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Friday, August 6, 2021 

Keppel Offshore & Marine (Keppel O&M) through its wholly owned subsidiary, Keppel FELS, together with DNV, Energy Research Institute @ NTU (ERI@N), Eng Hup Shipping, Envision Digital, Surbana Jurong, and the Technology Centre for Offshore and Marine, Singapore (TCOMS) have formed a coalition to develop Singapore’s first comprehensive electric vessel supply chain by 2025.

This includes developing a cost-competitive electric-powered harbour craft, nearshore charging infrastructure, as well as upskilling and developing core talent in marine operations. Developing a comprehensive electric vessel supply chain in Singapore will also foster growth in the local SME technology and supply chain ecosystem.

Grants have been secured by Keppel O&M from the Maritime and Port Authority of Singapore (MPA) and Singapore Maritime Institute (SMI) under the Maritime GreenFuture Fund for the research, testing and piloting of low-carbon technologies.

Quah Ley Hoon, CEO, MPA, said: "Electrification has the potential to accelerate the decarbonisation of our local harbourcraft industry so we are pleased to support the joint industry-research consortium led by Keppel in their electric vessel project. This is one of the three consortiums comprising 30 enterprises and research institutions across the value chain that we are supporting under the Maritime GreenFuture Fund.”

Keppel O&M, as the overall systems integrator, will leverage its experience in the design, construction and digitalisation of vessels to retrofit a 30-pax passenger ferry with systems for the vessel to be electric-powered. Keppel O&M and the coalition will test, trial and operationalise end-to-end solutions for the electric harbour craft.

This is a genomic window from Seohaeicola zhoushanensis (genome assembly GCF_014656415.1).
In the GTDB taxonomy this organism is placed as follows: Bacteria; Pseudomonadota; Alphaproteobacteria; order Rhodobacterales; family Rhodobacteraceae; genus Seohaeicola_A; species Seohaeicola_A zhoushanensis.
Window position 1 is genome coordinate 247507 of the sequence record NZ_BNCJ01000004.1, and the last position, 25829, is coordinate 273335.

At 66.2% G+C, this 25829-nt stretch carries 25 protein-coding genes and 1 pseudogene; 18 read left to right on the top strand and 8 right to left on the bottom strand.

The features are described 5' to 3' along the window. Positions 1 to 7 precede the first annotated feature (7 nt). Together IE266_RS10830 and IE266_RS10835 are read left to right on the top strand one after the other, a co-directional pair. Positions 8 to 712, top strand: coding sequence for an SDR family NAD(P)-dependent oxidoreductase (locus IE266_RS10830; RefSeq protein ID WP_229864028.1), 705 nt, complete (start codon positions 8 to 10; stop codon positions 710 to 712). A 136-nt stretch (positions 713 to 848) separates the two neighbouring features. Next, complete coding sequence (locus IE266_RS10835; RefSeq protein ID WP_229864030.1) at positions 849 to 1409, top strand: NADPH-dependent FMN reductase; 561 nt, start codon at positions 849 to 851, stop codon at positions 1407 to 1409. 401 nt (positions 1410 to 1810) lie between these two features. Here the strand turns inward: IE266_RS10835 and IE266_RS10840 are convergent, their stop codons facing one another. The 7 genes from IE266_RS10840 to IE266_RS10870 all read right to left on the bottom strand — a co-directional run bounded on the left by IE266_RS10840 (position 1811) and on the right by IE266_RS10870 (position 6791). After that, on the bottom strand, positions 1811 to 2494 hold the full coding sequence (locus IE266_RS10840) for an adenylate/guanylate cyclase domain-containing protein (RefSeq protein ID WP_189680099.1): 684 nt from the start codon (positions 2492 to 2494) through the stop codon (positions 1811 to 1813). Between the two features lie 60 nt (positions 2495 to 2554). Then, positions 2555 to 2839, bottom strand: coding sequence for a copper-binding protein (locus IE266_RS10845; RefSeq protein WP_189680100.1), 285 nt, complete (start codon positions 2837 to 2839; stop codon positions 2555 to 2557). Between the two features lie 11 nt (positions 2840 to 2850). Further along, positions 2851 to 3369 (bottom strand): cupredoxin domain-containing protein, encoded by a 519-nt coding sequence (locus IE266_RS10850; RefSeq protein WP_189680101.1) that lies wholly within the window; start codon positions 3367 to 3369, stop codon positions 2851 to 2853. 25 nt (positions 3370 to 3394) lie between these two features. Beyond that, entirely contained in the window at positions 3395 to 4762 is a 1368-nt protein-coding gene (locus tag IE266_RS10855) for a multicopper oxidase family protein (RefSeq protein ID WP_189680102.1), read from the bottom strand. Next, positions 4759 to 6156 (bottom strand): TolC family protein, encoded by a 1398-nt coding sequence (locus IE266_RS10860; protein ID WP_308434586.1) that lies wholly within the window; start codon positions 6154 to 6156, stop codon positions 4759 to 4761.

Chris Ong, CEO of Keppel O&M, said: “We are pleased to be able to leverage and support the efforts by MPA in the decarbonisation of the industry. Keppel O&M will lead the coalition to develop end-to-end electrification solutions for harbour craft, paving the way to make sea transport significantly greener in Singapore. The same electrification solutions can potentially be applied in other segments of the offshore and marine industry and possibly other sectors as well. The project augments Keppel O&M’s efforts in providing innovative cleaner energy solutions for the marine sector, such as the pilot of Singapore’s first floating Energy Storage System on our Floating Living Lab. This is in line with Keppel's Vision 2030, which places sustainability at the core of its strategy.”

Keppel O&M’s Floating Living Lab will be used to testbed the electric vessel charging infrastructure, accelerating the piloting and commercialisation of the project cost-effectively. It also facilitates the use of renewable energy such as solar in the charging infrastructure. Keppel O&M’s proprietary digitalisation system, AssetCare, will be used for the lifecycle management of the electric vessels and charging infrastructure.

The project will tap on the expertise of the coalition to develop marine and land-based charging infrastructure, inter-operable standards for Singapore-wide adoption, and marinised Energy Storage System (ESS) to power harbour craft. It will also leverage cyber-physical modelling and simulation in the development of the electric-powered harbour craft. In addition, the coalition will research and develop advanced technologies, including Solid State Transformer (SST)-based charging infrastructure with scalability, low footprint, and enhanced performance.

In the first phase of the project, the coalition will conduct research and feasibility studies; design and develop the electric vessel and charging infrastructure; as well as retrofit the harbour craft and install the charging stations. The coalition will then conduct trials and seek to scale up the project. Some 1,600 diesel-powered harbour craft provide essential marine services to ships within the Port of Singapore. Based on studies conducted by the Maritime Energy & Sustainable Development Centre of Excellence as well as by Keppel O&M, electrification of a single vessel can reduce carbon emissions by around 20%.

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